Lastly, Oregon PIP policies may include childcare expense benefits if an injured individual requires hospitalization. This particular benefit is usually capped at $25 per day with an upper limit of $750.
It should be noted that specific benefits and their respective coverage limits provided by each individual's personal injury protection (PIP) policy may vary depending on factors such as the company providing the insurance and options chosen during purchase. Therefore policyholders must review their particular documents thoroughly while consulting with their respective agents to ascertain the exact details of their unique situation.
Oregon's comparative negligence law, also known as the modified comparative fault system, is a critical aspect of personal injury cases in the state. This legal principle attempts to allocate fairly responsibility and compensation among all parties involved in an accident based on their respective degrees of fault.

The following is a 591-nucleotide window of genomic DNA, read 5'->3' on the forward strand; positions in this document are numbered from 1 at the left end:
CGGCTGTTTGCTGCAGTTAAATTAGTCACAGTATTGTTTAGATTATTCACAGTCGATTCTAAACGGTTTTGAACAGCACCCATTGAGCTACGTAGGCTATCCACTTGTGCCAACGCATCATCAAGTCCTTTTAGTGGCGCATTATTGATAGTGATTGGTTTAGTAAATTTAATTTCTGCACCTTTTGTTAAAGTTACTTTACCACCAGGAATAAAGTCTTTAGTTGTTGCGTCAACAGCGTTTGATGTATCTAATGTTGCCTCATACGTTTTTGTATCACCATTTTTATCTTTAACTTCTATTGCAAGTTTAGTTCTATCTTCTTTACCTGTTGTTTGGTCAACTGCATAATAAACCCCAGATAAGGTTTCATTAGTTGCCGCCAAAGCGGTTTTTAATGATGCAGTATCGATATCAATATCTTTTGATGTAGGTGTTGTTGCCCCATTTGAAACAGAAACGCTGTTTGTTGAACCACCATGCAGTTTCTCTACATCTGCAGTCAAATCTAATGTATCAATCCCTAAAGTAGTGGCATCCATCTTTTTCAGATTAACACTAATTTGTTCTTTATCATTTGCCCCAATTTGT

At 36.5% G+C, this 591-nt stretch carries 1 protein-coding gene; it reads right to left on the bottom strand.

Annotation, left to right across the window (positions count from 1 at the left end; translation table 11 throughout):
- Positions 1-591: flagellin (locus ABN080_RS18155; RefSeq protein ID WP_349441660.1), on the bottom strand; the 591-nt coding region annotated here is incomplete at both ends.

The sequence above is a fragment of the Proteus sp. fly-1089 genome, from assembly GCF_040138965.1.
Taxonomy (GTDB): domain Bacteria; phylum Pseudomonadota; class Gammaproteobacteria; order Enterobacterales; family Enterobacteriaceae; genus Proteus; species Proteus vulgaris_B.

The modified comparative negligence system operates under the understanding that more than one party may share some blame in many accidents. In Oregon, this means that if you are found to be partially at fault for your injuries in a personal injury case, your recovery (i.e., compensation) may be reduced by your percentage of responsibility up to a limit of 50%. If your degree of fault is determined to be greater than 50%, you will not be able to recover any damages.
For example, let's say you were involved in a car accident with another driver who ran a red light, but you were also speeding. The court might find that the other driver was 70% responsible for causing the accident while you were 30% responsible due to excessive speed. In this situation, if your total damages amounted to $100,000, under Oregon's comparative negligence law, you would receive $70,000 – or 70% – since your degree of fault was 30%.